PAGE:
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Liquid biopsy test offers hope for ten cancers

4 June 2018
Appeared in BioNews 952

A new blood test which can detect ten cancers at an early stage is offering hope as a way to screen for multiple cancers.

'This is potentially the holy grail of cancer research, to find cancers that are currently hard to cure at an earlier stage when they are easier to cure,' Dr Eric Klein, lead author of the research at the Cleveland Clinic in Ohio told The Guardian newspaper. 'We hope this test could save many lives.'

Results from a study on the so-called 'liquid biopsy' test were presented at the American Society of Clinical Oncology annual meeting in Chicago, Illinois.

The test detects fragments of tumour cfDNA, shed into a patient's bloodstream. The researchers collected blood samples from 878 patients with newly-diagnosed and untreated cancer and 749 controls (with no cancer diagnosis). There were about 20 different cancer-types of all different stages of severity among the diagnosed patients.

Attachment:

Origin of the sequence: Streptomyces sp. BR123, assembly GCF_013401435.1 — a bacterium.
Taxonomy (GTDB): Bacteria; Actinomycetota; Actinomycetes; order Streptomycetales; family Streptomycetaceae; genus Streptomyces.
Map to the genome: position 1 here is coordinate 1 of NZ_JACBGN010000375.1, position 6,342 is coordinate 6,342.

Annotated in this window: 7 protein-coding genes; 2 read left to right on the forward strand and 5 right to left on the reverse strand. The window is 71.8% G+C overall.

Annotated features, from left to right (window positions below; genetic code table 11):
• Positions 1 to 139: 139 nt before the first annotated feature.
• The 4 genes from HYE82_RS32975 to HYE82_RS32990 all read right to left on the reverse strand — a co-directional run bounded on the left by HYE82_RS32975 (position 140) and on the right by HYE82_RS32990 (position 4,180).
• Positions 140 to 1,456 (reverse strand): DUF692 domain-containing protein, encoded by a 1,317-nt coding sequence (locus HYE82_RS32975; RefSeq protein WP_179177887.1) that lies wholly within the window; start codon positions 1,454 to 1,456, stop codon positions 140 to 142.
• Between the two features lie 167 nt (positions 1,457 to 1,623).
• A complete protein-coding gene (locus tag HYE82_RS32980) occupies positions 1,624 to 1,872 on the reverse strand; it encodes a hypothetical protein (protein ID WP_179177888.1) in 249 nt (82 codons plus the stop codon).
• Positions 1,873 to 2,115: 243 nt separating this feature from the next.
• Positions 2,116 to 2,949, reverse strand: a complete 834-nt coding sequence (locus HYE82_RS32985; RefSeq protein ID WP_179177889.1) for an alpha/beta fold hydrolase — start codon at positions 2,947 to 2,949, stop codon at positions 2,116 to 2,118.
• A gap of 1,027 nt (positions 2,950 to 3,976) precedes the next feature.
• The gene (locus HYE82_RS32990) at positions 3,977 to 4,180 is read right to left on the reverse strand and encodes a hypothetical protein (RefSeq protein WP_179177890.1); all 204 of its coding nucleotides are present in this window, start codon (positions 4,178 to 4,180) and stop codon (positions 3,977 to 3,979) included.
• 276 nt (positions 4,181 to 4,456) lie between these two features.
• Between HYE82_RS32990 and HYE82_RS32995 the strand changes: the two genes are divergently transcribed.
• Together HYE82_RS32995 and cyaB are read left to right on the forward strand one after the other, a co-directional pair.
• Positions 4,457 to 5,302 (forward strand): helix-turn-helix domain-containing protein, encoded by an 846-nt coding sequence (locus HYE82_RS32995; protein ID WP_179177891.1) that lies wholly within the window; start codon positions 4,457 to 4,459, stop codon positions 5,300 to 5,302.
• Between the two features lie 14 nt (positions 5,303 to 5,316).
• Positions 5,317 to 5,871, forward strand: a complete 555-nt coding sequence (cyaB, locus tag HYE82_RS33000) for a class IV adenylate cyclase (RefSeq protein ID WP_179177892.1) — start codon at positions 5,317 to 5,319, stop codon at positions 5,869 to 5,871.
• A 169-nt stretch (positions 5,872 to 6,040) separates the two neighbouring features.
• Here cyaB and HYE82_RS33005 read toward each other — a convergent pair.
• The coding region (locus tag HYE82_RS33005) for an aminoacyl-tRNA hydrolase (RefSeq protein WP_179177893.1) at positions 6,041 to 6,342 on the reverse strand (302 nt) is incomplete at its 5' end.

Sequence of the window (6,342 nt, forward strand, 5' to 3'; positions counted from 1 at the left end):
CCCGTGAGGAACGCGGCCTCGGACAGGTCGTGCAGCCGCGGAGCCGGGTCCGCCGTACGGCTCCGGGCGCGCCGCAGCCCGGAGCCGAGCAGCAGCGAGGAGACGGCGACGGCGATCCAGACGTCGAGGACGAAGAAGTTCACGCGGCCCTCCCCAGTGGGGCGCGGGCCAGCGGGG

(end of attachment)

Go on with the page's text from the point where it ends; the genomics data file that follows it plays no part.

Dr Klein's team developed three detection tests based on sequenced DNA from the samples. The test with the highest specificity, was able to detect ten cancers including colorectal, pancreatic, ovarian cancers and lymphoma.

Crucially, the test was able to pick up cancers at early stages. The hope is that by detecting cancers earlier, more patients could be treated successfully.

'Far too many cancers are picked up too late, when it is no longer possible to operate and the chances of survival are slim,' Professor Nicholas Turner at the Institute of Cancer Research in London, who was not involved in the study told The Guardian. 'The goal is to develop a blood test, such as this one, that can accurately identify cancers in their earliest stages.'

The authors said work on developing a multi-cancer cfDNA test for people with no symptoms is ongoing.

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